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November 13, 2013

November 13, 2013
This month

In This Issue

Tech Tuesday

Using Your iPad at Work—Can You Ditch Your Computer?
Douglas McQuiston
Tuesday, Oct. 19
Noon–12:30 p.m.
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Blog of the Month


By Massachusetts attorney Robert Ambrogi’s. He tracks new and intriguing websites for lawyers.

Quick Links

Upcoming Webinar
Top 10 Malpractice Traps and the Tools for Avoiding Them
by Clio
Tuesday, Nov. 19
11:30 a.m.–12:30 p.m.
Learn more

Reba Nance

Computer security is an issue that should be on the top of every attorney’s list. Law firms are being targeted by hackers more frequently, and so securing your firm and client data has become more important than ever. In a recent study, many firms cite security as a rising issue—and larger firms are even hiring security experts to be on staff to protect their data. Those that haven’t hired a full-time expert should at least have consultants perform a yearly audit of their systems.

Attorney at Work recently posted an article by Vivian Manning on this topic: “Computer Security: It’s Scary Out There!” Vivian’s article is definitely worth the read and provides detailed information—below are some of her tips:

  • Keep all software patched and current, especially your operating system. Ditch Windows XP.
  • Never let your guard down—if you’re not expecting the email, don’t click on it.
  • Hover over links and email addresses without clicking. The underlying address should always match the typed address.
  • Don’t trust an attachment by its icon. Just because the attachment ends in .pdf, it doesn’t mean it really is a .pdf document.
  • Don’t be lulled into a false sense of security because you have antivirus software. Keep it up to date—including your servers. And remember—no software catches everything and some viruses are so new there may be nothing available yet to combat it.
  • Uninstall Java and Flash (unless you run software or access websites that absolutely require it).
  • Don’t let .zip, .rar, .exe or .scr files into your email. Have your “techie” configure your email to block all malicious file types. Ask him/her about alternatives to receive .zip files.

It is definitely scary out there, but there are steps you can take to keep your client and firm data more secure.

Sign up for the ABA’s Law Practice Today webzine
Receive a complimentary email subscription to Law Practice Today—the ABA Law Practice Management Section’s monthly webzine. It brings you the most current information and trends, in the legal industry, and includes anecdotes from professionals in the field of law. Click here to view the August 2013 edition. To sign up, email Sue Bertram.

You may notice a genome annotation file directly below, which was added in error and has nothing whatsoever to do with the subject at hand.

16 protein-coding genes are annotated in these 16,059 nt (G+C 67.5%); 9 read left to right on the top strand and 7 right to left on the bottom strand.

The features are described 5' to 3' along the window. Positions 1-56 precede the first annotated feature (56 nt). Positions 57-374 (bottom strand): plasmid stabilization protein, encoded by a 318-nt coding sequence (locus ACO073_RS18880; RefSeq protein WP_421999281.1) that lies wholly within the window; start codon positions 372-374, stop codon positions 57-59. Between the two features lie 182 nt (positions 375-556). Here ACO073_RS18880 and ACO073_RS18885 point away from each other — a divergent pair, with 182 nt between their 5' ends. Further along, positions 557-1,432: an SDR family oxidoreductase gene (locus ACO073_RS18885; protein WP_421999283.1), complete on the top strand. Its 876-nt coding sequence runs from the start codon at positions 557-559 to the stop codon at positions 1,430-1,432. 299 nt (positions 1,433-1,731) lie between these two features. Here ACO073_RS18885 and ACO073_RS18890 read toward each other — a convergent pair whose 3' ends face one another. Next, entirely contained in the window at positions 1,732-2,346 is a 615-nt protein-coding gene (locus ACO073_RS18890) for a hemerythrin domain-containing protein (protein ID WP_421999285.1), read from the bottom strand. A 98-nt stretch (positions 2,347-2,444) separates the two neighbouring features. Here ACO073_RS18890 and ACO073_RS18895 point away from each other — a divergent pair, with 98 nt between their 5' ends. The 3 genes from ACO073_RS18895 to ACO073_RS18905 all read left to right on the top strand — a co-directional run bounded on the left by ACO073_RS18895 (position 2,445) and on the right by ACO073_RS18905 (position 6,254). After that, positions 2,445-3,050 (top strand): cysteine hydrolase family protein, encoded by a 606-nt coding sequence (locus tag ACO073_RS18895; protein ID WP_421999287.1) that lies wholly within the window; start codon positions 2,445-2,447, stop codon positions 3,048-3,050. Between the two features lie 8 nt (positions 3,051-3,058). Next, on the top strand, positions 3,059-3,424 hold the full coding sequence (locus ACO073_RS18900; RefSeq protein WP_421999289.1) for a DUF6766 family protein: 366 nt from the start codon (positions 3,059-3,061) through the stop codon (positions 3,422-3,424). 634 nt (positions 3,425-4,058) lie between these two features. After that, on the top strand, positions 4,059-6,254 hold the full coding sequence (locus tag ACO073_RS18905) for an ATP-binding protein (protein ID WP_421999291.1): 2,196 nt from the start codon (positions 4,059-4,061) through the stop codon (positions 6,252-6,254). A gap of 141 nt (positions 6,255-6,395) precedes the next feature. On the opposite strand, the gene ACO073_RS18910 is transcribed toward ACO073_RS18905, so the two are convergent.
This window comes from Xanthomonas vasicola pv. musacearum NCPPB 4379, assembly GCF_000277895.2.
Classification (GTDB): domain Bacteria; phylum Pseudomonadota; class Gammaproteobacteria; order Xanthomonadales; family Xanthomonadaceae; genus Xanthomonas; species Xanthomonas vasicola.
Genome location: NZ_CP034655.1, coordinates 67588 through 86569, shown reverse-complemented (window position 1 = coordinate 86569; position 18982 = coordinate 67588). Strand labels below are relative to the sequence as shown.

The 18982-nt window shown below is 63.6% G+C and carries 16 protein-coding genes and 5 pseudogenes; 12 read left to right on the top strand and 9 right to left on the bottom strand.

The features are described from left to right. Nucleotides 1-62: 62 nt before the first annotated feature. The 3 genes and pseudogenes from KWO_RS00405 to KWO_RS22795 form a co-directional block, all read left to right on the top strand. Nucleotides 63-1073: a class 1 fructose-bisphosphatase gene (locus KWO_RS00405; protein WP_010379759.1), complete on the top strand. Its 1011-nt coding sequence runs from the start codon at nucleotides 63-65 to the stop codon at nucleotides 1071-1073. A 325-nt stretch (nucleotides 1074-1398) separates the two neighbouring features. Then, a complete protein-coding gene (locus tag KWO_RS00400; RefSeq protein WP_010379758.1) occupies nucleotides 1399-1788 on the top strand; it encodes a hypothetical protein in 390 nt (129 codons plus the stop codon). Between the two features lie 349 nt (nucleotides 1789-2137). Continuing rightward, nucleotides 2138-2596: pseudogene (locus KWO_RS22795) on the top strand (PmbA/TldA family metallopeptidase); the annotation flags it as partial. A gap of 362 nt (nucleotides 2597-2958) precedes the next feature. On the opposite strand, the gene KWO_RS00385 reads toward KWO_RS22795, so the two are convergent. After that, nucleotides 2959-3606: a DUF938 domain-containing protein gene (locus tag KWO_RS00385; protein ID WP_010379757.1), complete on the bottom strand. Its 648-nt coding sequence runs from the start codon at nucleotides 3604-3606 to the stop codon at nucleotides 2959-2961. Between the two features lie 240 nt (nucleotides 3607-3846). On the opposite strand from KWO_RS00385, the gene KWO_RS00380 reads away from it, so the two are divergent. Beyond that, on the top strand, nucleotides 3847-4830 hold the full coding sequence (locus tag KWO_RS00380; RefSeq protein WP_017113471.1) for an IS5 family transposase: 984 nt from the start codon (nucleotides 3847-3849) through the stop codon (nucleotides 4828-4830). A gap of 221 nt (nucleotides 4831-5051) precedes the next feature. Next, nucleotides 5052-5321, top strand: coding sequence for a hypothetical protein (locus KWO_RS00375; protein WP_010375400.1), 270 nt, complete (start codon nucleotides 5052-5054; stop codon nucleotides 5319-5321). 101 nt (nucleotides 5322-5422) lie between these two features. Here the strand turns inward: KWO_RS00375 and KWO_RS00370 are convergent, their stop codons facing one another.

Product Reviews

Conference and Video Call Services to Communicate with Your Client

by Nerino J. Petro Jr., posted on GPSolo
Not that long ago, lawyers could communicate with clients or other parties only in person at face-to-face meetings at a set location, or over the telephone. And even the telephone communications were limited (or costly) if you needed to speak to multiple parties simultaneously. Luckily, technology has not only impacted computers by making them easier to use and less expensive, but it has done the same for our communication capabilities. Read more.

DestroyMail—Don’t Just Delete an Email Message; Destroy It

by Jeff Richardson, posted on iPhone J.D.
How it works: When you are viewing a list of email messages, swipe to the left on an individual message, just as you would do in the iPhone’s built-in Mail app. But instead of seeing an option to move the item to the trash, you’ll see an option to destroy the message. Tap that, and you will see and hear an amusing animation of the email message being destroyed. Read more.

A Trial Lawyers First 48 Hours with Google Glass

by Mitch Jackson, posted on The Droid Lawyer
Google Glass was simple to set up. No instruction manual needed. Simply download the Glass app, enter my WiFi information and power Glass up. Instantly connected to the internet. Next, I connect Glass to my smartphone via Bluetooth. That was too easy. Read more.


Technology Audits for Your Firm—by Your Clients!

podcast with Sharon Nelson and Jim Calloway, posted on Legal Talk Network